Alongside a classroom-based learning methodology, ETI has implemented a blended learning approach together with the digital training service provider Quizrr. The digital training provides the whole workforce with shared knowledge while the face-to-face training of management, middle management and PC worker representatives brings in-depth focus on relevant skills and knowledge. The tablet training stays at the factory to sustain knowledge and to support the management and worker representatives in their tasks. With the digital training the factory can monitor and measure activities to keep track of training, progress and to identify internal steps and activities as well as share progress data with their customers.

Building dialogue & representation

To further strengthen joint efforts for social dialogue in Bangladesh, the ETI country office is currently developing a platform for representatives from industry associations, global brands, TUs, suppliers, and development partners to share challenges, learning and best practice with regards to social dialogue, gender equality and worker engagement in Bangladesh.

The ETI team in Bangladesh is also implementing a 12-month Gender Sensitive Workplace intervention with the aim to increase female representation in different factory committees including PCs, TUs and Sexual Harassment Complaint Committees (SHCC) and strengthen their capacity to perform their responsibilities as committee members more confidently. The initiative is currently ongoing in 16 factories with additional factories to join.

As part of ETI’s work on Transitions & Futures, our work in Bangladesh is looking at ways to further engage RMG stakeholders on the impacts of climate change on workers. The aim is to organise a multi-stakeholder dialogue on green social dialogue as well as to pilot a green social dialogue intervention with RMG workers and management in 5 factories already graduated from ETI’s social dialogue programme.

ETI has also partnered with 7 corporate members to quickly and effectively address the risks related to a safe return to work following the COVID-19 pandemic. The OHS / COVID-19 response project initiated its activities at the end of August 2020 and lasted for 12 months. See outputs from this project here.

Outputs & achievements

Through the social dialogue programme, ETI has so far directly benefitted more than 136,500 RMG workers in 77 factories. Results measured from an external evaluation of the programme in late 2020 include:

Social Dialogue training helped make PC an effective communication platform 

71% of male and 83% of female Participation Committee Worker Representatives (PCWR) and 71% of PC management representatives reported a reduction in communication gap between the parties.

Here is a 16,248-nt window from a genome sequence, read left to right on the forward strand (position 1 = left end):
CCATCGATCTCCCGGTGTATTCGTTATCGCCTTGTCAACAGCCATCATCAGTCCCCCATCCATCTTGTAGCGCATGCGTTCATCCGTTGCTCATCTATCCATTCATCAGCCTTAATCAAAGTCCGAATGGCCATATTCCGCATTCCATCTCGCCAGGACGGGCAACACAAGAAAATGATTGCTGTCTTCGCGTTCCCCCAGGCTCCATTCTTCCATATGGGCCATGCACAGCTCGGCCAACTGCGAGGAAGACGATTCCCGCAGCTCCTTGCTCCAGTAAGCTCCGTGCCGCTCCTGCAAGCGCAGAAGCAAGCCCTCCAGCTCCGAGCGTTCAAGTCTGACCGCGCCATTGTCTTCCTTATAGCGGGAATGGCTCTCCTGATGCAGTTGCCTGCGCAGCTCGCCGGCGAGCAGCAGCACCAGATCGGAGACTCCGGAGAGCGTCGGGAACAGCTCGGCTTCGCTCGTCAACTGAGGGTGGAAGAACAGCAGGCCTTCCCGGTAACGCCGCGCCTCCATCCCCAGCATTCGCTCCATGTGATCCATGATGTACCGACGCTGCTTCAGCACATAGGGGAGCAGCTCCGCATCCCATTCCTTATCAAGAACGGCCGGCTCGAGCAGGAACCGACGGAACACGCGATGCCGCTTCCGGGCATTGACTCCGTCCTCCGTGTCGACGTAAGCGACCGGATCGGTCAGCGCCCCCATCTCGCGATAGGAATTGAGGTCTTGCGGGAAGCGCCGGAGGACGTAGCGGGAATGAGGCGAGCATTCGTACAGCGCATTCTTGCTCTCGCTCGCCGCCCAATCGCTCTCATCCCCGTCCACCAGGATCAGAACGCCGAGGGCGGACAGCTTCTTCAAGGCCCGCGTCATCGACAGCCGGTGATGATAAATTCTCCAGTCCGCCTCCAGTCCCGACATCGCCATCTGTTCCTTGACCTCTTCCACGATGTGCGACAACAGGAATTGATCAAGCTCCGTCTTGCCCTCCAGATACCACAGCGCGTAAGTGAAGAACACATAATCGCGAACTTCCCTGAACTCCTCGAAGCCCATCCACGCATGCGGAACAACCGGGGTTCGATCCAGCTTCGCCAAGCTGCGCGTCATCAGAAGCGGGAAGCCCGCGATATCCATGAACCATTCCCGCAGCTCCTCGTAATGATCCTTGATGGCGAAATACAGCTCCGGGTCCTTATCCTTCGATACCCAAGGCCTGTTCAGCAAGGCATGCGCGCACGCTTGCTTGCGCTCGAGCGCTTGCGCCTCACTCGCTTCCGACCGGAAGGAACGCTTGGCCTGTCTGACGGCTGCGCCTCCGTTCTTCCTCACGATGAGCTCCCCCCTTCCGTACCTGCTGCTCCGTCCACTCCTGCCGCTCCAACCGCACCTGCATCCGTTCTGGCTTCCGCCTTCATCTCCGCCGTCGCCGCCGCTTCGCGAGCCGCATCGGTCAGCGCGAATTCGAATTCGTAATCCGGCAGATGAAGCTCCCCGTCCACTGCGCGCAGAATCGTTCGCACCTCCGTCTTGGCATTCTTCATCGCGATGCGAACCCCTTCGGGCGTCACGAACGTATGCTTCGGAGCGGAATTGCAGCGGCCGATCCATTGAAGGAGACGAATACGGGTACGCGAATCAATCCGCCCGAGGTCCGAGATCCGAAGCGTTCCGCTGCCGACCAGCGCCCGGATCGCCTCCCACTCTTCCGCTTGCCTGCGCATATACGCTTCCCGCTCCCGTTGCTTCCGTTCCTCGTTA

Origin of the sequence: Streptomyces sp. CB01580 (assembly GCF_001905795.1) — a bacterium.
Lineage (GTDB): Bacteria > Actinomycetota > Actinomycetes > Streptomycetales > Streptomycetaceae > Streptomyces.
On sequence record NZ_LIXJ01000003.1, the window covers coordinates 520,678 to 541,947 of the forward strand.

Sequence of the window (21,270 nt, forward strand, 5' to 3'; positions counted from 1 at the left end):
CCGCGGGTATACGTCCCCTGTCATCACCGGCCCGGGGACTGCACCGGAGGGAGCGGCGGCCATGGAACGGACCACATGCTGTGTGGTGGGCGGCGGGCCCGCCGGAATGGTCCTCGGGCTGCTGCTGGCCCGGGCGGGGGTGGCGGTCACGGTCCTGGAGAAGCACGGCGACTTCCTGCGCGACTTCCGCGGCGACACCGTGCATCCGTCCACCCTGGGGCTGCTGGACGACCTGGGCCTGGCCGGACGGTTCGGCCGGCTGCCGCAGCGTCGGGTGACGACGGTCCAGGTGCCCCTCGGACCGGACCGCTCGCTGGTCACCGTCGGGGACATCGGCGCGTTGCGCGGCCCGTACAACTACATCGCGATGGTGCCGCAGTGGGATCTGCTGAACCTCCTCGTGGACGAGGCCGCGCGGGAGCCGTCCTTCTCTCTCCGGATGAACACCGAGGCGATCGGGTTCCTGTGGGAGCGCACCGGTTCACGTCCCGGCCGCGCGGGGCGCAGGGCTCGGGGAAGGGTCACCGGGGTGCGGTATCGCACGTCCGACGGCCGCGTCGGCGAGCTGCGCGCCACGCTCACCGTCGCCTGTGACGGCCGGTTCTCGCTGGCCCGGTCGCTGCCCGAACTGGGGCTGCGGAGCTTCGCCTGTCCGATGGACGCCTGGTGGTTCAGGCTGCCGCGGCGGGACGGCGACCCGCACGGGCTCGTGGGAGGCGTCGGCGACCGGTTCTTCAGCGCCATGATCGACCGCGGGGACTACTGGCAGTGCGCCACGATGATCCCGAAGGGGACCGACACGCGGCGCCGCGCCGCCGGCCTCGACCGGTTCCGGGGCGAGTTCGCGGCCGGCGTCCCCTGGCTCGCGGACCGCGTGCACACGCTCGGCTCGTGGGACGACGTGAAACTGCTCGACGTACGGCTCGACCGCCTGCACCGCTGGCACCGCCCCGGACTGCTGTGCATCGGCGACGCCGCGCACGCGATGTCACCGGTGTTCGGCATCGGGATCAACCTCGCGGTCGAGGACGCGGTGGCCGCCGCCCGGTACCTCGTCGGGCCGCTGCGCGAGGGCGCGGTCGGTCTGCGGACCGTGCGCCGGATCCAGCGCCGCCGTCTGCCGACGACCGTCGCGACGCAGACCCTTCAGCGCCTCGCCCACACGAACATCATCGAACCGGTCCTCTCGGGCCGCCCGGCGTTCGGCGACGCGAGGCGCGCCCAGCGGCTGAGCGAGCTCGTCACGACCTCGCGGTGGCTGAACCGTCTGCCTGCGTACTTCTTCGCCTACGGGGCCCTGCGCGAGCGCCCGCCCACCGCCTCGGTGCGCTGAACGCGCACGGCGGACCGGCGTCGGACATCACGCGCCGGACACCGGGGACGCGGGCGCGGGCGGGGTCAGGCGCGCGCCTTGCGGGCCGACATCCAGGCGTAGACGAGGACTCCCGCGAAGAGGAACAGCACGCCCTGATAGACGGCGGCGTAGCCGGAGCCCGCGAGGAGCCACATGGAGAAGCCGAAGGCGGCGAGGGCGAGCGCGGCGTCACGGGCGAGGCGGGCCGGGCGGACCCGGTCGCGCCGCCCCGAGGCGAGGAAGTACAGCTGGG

Programme's support starts bringing business benefits to factories 

79% of male and 83% of female PCWRs claimed that the overall housekeeping is better now and 32% of male and 64% of female supervisor respondents reported a reduction of late attendance among the workers due to cooperation that PCWRs extended to them in settling workers’ leave.

Training made Participation Committee Worker Representatives more aware of rights and responsibilities

50% of male and 45% of female respondents reported increased awareness of workplace rights and responsibilities

Training was catalytic in transforming supervisors’ conventional management style  

75% of male, 90% of female PCWRs respondents along with general workers and PCMR reported that supervisors have changed and/or are changing gradually. Supervisors reported that transformation of their behavior is solving more floor level problems and that workers are paying more respect to them.

Courage and ability of female workers enhanced in seeking remedy when rights are denied

79% of male and 72% of female PCWR respondents reported that female PC members and other female workers are gaining courage and confidence. Their spontaneous participation in notifying supervisors or line chiefs about workplace issues shows growing confidence and one top management staff cited how two female workers confidently talked to him about an operational deficiency during his floor visit.

In the beginning of the COVID-19 pandemic and the ensuing lockdown in March 2020, ETI collated and disseminated COVID-19 related standardised messages to factories from different sources such as the Government, BGMEA/BKMEA, WHO, UNICEF, and other NGOs. This enabled factories to get hold of a consolidated information source instead of having to manage the large information flow themselves. 42 factories were supported with information and application for a digital wage payment system which aided social distancing and on time salary payment for workers, in total benefitting 102,045 workers. 53 factories also received multiple behaviour change communication materials such as posters, flyers, songs and audio messages (broadcasted using factories’ public-address systems) with relevant health awareness messages. These activities were further deepened by the specific COVID-19 prevention project supported by FCDO initiated in August 2020.